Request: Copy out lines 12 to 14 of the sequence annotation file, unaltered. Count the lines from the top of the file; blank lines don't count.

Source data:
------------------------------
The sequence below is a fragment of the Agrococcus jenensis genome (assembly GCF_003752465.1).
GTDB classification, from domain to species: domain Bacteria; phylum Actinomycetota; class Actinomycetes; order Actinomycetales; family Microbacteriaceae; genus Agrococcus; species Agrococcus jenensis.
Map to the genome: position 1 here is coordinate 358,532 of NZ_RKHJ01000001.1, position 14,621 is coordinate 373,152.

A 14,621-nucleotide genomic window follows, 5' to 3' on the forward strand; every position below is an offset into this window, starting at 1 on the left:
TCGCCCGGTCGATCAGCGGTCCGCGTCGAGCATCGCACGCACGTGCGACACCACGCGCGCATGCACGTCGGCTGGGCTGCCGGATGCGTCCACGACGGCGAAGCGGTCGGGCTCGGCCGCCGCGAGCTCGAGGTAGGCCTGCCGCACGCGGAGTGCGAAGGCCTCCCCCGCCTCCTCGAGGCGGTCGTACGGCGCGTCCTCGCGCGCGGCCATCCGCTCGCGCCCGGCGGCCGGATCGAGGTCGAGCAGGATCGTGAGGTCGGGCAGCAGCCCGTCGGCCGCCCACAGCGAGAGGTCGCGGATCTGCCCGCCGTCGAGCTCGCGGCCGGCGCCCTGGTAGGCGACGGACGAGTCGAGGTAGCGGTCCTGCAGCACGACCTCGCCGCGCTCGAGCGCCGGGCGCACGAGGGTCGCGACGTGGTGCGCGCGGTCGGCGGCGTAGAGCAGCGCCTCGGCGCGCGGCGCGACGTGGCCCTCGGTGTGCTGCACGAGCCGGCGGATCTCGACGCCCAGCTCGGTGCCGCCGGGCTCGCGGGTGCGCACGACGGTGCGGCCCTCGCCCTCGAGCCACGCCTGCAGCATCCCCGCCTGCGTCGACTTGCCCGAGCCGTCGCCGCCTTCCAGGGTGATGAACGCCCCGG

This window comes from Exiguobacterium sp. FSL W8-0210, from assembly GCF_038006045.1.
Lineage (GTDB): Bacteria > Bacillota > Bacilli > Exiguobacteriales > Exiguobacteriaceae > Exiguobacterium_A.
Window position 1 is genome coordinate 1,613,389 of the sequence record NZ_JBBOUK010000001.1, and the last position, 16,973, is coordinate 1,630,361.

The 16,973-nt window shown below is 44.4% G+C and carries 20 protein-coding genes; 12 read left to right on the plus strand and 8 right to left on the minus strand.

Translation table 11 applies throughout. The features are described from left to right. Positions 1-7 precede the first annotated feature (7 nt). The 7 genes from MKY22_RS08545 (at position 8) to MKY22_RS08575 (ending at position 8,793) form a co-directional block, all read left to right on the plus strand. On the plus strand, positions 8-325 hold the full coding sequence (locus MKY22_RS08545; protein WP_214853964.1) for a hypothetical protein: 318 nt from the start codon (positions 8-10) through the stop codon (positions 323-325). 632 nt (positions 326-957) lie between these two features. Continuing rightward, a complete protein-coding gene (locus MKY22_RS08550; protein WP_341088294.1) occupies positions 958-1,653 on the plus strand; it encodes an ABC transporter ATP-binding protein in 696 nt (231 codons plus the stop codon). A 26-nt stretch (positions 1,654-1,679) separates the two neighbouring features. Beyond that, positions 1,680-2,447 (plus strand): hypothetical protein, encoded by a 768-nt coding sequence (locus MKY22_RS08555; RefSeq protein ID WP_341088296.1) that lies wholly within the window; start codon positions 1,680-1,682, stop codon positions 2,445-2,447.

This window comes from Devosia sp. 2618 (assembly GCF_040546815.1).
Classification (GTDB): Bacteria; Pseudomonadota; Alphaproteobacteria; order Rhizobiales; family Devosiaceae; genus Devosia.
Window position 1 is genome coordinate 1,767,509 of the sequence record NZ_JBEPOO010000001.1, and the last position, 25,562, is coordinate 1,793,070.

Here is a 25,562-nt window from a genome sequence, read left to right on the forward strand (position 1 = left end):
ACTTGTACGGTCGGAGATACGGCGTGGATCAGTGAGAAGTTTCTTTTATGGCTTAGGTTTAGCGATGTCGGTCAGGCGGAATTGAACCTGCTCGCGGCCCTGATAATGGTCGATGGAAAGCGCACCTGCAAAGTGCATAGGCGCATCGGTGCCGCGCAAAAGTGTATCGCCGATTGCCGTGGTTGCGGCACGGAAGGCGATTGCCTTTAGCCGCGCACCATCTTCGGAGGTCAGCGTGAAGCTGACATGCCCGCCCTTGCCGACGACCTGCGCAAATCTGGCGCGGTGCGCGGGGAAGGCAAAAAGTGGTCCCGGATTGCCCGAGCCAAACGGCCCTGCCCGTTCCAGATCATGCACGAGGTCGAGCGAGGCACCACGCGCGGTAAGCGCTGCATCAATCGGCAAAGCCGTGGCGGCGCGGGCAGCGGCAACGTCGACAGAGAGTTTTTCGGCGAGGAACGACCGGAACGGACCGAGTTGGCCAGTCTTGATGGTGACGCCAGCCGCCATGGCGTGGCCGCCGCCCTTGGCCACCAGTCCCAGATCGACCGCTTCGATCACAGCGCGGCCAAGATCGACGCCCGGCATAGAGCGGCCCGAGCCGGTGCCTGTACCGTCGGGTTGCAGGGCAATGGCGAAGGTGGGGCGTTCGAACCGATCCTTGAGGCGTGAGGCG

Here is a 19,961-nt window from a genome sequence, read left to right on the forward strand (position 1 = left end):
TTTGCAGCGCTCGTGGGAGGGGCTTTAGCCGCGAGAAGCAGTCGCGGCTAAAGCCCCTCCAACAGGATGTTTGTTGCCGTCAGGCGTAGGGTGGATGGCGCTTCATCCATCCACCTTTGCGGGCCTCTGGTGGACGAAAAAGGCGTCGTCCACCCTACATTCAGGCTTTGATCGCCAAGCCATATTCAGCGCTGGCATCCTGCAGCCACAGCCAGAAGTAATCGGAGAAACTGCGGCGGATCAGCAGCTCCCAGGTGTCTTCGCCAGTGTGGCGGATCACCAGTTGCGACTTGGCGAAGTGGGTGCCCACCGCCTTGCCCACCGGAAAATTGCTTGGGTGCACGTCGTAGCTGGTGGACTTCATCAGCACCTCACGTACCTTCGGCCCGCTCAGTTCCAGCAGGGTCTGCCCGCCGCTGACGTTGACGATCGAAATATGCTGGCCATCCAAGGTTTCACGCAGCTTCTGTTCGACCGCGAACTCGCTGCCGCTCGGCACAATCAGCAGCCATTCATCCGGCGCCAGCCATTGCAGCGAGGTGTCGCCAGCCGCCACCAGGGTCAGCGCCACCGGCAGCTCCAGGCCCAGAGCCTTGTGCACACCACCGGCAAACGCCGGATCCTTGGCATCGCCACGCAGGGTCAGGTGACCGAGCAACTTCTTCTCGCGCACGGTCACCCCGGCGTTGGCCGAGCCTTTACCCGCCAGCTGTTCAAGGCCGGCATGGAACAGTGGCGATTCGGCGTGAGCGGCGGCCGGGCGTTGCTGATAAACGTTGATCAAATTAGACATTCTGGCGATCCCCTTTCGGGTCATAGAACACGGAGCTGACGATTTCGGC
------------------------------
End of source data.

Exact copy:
Classification (GTDB): Bacteria; Pseudomonadota; Alphaproteobacteria; order Rhizobiales; family Devosiaceae; genus Devosia.
Window position 1 is genome coordinate 1,767,509 of the sequence record NZ_JBEPOO010000001.1, and the last position, 25,562, is coordinate 1,793,070.

Here is a 25,562-nt window from a genome sequence, read left to right on the forward strand (position 1 = left end):